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All Bark, No Bite: Connecticut Schools Use Shelter Dogs to Teach Empathy, Resiliency

WNPR/David DesRoches
Desiree Rilley, a kindergarten teacher at Hanover Elementary School in Meriden, reads to her class a book about a badger that bullies a raccoon.

At Hanover Elementary School in Meriden, Desiree Riley's kindergarten class read a book about a badger that bullies a raccoon. There was a moment in the book where the raccoon had to make a choice about how to handle the bully.

"So you think Raccoon is going to ask badger to be friends with him, because he recognizes he feels lonely. Is that a good or bad decision," Riley asked the kids, all seated on a colorful rug.

"Good!" they shout back. 

"Why is it a good or bad decision? We talked about that em... empa... thy, I know it's a tricky word."

In her hand, Riley held Murphy the Muttigree -- a puppy puppet, part of the Muttigrees curriculum. It uses shelter animals, or Muttigrees, to teach kids skills like empathy and resiliency.

Researchers at Yale developed the program with the North Shore Animal League, which is one of the largest no-kill shelters in the country. The program has two main goals, said Yale's Matia Finn-Stevenson.

"Enhance awareness of Muttigrees, shelter pets, and to prevent mental health problems among children, to enhance their ability to overcome problems and so forth," she said.

Dogs occasionally visit the classes, but it mostly involves lessons around a shelter dog's experience.

For example, kids are asked to fill out a worksheet showing the people in their life who are there for them. Then they're asked to show who's there for a Muttigree.

"Children identify -- well, okay, here's a Muttigree, lives in a shelter, who is there for Muttigrees, who is there to help Muttigrees, so they have to think not only about themselves but also about Muttigrees," Finn-Stevenson said. "So, you know, thinking about other people, that gets into empathy."

In addition to empathy, the curriculum also works on building resiliency, according to Muttigrees' program manager Kay Hammerson.

"There's really no greater example of resiliency than a shelter pet," Hammerson said.

Some kids come to class without having breakfast, or with no parental support. Some might even also live in a shelter.

"The curriculum kind of helps provide skills to build resiliency in kids, so even kids who come from circumstances that might not be as easy can still grow," Hammerson said.

Social and emotional skills are often cited as key indicators for how well students do later in life.

A Columbia University study found that for every dollar invested in social and emotional learning programs, there is a return of over $11.00. That’s because students who are able to understand what they’re feeling, and express it in a healthy way, turn out to be more productive as adults.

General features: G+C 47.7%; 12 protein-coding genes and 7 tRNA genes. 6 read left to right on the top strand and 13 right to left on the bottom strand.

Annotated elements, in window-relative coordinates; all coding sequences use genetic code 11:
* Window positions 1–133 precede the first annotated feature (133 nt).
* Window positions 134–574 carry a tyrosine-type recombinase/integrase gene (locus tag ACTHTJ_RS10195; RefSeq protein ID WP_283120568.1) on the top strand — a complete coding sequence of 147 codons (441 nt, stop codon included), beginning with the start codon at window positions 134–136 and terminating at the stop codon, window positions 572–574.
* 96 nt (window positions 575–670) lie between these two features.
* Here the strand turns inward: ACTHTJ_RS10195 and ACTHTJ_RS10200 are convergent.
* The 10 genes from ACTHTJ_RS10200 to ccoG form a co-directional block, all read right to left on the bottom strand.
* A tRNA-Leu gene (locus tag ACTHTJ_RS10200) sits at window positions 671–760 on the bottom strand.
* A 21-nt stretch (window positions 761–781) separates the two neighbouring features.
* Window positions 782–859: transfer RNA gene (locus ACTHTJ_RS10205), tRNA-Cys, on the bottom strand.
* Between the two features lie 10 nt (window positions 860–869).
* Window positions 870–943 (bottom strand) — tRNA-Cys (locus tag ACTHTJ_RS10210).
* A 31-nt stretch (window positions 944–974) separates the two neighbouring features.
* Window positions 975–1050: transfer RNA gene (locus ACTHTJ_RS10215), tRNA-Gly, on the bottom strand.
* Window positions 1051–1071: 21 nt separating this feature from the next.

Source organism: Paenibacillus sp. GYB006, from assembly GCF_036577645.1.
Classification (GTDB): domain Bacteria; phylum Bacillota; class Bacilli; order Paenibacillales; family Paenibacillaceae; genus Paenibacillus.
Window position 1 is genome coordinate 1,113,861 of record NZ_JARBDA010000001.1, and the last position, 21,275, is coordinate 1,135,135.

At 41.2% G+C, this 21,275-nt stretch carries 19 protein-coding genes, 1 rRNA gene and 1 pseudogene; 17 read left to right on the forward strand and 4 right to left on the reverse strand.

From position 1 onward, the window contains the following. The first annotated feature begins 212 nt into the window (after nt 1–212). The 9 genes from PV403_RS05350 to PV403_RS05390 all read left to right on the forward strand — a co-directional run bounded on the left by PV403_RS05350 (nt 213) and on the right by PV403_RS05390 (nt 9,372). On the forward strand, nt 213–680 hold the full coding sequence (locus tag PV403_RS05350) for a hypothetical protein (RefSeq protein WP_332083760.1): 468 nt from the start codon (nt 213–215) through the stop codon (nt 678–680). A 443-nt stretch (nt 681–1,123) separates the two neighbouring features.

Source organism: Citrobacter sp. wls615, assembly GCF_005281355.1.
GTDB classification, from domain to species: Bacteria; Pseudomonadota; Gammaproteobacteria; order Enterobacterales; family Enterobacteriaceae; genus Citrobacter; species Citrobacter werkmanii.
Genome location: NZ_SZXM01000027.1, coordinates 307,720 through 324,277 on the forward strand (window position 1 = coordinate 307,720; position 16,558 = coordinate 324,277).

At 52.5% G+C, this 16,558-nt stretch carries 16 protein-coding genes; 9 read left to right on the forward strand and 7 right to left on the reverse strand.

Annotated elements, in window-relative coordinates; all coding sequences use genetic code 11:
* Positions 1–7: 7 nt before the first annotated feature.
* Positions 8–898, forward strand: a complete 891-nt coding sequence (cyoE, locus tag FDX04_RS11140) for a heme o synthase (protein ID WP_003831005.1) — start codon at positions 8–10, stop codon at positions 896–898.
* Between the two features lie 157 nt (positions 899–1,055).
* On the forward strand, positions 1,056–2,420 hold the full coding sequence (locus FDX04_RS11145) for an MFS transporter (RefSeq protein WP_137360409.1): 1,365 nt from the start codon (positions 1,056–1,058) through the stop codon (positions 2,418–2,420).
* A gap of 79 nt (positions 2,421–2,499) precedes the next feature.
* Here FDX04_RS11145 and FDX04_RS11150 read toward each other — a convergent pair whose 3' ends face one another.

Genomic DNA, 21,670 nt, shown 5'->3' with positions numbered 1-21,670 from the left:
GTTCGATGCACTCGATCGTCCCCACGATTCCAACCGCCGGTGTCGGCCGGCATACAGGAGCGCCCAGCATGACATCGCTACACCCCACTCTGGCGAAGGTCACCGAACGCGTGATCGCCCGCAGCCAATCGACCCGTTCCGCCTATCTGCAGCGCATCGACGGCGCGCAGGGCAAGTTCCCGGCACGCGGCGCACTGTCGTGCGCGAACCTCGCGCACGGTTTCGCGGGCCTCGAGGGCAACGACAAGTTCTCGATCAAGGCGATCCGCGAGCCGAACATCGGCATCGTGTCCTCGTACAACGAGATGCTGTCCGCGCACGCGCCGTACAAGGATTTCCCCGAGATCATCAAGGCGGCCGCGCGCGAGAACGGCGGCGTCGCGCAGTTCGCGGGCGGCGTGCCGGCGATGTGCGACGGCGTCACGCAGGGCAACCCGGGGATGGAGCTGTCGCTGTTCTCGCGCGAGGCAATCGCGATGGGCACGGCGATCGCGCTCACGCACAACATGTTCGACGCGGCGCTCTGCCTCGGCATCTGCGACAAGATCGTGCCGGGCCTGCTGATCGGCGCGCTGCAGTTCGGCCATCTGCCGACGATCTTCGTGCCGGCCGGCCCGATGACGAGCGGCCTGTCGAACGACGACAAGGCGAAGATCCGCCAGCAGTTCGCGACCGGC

The Muttigrees program has been around for about six years. They're currently collecting data to see how effective it's been. 

But there's another benefit outside the classroom that's happening.

Credit David DesRoches / WNPR
Ice, a Husky, lives at the Meriden Humane Society.

The Meriden Humane Society isn't too far from Hanover Elementary. The no-kill shelter house scores of cats and dogs, and even the occasional reptile or farm animal.

One recent day, there were several empty cages, a few more than in past years. The shelter's director, Marlena DiBianco, said the Muttigrees program has led to more adoptions of shelter animals. 

"I think the more awareness you give to people the more they're apt to come on in," she said. 

At Hanover Elementary School, teacher Desiree Riley said she's already seen an improvement in the way kids self-regulate.

"I'm noticing that they're a little bit more understanding. You know, it's funny, because kindergartners are very nosey, and I've noticed a big change in that this year," Riley said.

Dogs can also be used to teach kids about stereotypes and being different. So-called bully breeds, like pit bulls and rottweilers, are sometimes brought to class, and kids are also taught how to read body language by watching the dogs.

Meriden is considering expanding the program to other grades. Yale researchers said it will be considered a success when all shelter animals have a home, and all kids have the social and emotional skills they need to take their next steps. To learn more, visit muttigrees.org.

David finds and tells stories about education and learning for WNPR radio and its website. He also teaches journalism and media literacy to high school students, and he starts the year with the lesson: “Conflicts of interest: Real or perceived? Both matter.” He thinks he has a sense of humor, and he also finds writing in the third person awkward, but he does it anyway.

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